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Rated: E · Fiction · Contest · #2229708
What a character.

Word Count: 1462
The lamp laid on the sidewalk. Men spent most of their time trying to keep their wives from taking it home. Those same women claimed they could hear the sounds of romance when they stared at the stained glass shade. This story is not about one of those people.

This story is about what happens when the forgotten and destitute get their hands on an object they don't understand. Hector king of the dumpster divers is about to find it.

He saw the lamp and couldn't believe his good fortune. Hector closed his hand over the polished brass, and the stained glass sections softly clinked against their frames. "I need to get a fancier box. I shall be the envy of the alleyways.

Off Hector went in search of the perfect box to place his newest conversation piece. He was used to the stares and shouts of the washed faces that passed him. "I remember what it was like to be them. I had it all once. I can't say I was happy, but I had it all," he muttered to himself. He found more happiness in his current life than he did any other.

He snuck behind a furniture store and found a massive box with a wax coating. "Not only will I have the best furniture, I now have a fantastic waterproof place to sleep." He cried.

He found a clean area under a bridge, one with an electrical outlet no less. He picked through the gravel, found a sharp rock, and cut a hole in the side. With the lamp plugged in, he arranged the clothes he had stitched together using twine to make the softest bed possible. He pulled a battered copy of "The Grand Design" by Steven Hawking out and went to turn on the lamp. It wouldn't turn on.

"It must be one of those touch lamps." He tapped it twice, nothing. "No, No, you are the lamp I am the human. Now turn on," He said.

Hector touched the lamp three more times. A cloud of thick wispy smoke engulfed the cardboard box forcing Hector back out on the street.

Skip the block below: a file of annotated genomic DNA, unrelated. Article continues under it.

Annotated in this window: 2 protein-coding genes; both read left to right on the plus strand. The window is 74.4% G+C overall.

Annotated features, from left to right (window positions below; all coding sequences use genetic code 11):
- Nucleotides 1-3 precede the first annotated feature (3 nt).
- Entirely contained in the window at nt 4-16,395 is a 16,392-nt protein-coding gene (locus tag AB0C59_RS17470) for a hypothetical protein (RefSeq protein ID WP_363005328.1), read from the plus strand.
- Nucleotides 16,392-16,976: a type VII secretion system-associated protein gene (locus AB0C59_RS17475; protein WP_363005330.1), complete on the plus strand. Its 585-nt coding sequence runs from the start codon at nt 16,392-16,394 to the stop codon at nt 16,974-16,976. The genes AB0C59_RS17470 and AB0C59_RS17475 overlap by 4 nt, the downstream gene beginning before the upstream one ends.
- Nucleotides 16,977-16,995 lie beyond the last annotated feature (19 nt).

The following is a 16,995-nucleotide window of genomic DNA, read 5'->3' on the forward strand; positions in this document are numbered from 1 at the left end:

Golden eyes peered out from the darkness within. "Did I send myself back inside the lamp again? Four hundred years and I still haven't got the hang of this gig." a voice boomed.

"Excuse me, that is my box you are currently occupying," Hector said. "I don't care who you are, but you need to leave."

"I would like to, but the lamp is my home. You set me free, so you're my master, and you get three wishes. Pretty sweet deal, huh?" the big voice said.

The dull orange glow from the street lamps only made it harder to see what occupied the box. "What am I going to do with three wishes? I have done everything I wanted to in my life."

One would have expected a genie to look as exotic as the desert people who dealt with them on a day to day basis. Hector shook his head as the smoke drifted out of the box and coalesced into a Viking in full battle gear. "I am the Stupendous Sorkvild. Isn't there something you wanted even if..."

Laughter came from Hector as he rolled around the sidewalk. "No offense, you sound ridiculous, look ridiculous, and I don't believe you're a genie."

Sorkvild summoned a gorgeous woman with the wave of his hand. Another wave of the hand she turned into a hairy troll, then a raven. "How does that grab you?" Sorkvild asked in a dignified tone.

"What would you do with a wish?" Hector asked. He was impressed, but a show in Vegas had more flash than the genie. His calloused hands scratched the stubble and released a less than pleasant aroma.

Sorkvild sighed and drifted to a nearby bench. "The worst part of being a genie, you know every wish by heart. I know how they are going to end, too." He fiddled with his sword pommel. "I would make a big stupid wish just to see what would happen."

"Wouldn't you know how it ended too?" Hector asked in a kind tone.

Sorkvild shook his head. "If anyone wishes me free, I lose all knowledge I had as a genie. I'd remember being one but would no longer see beyond the cosmic curtain."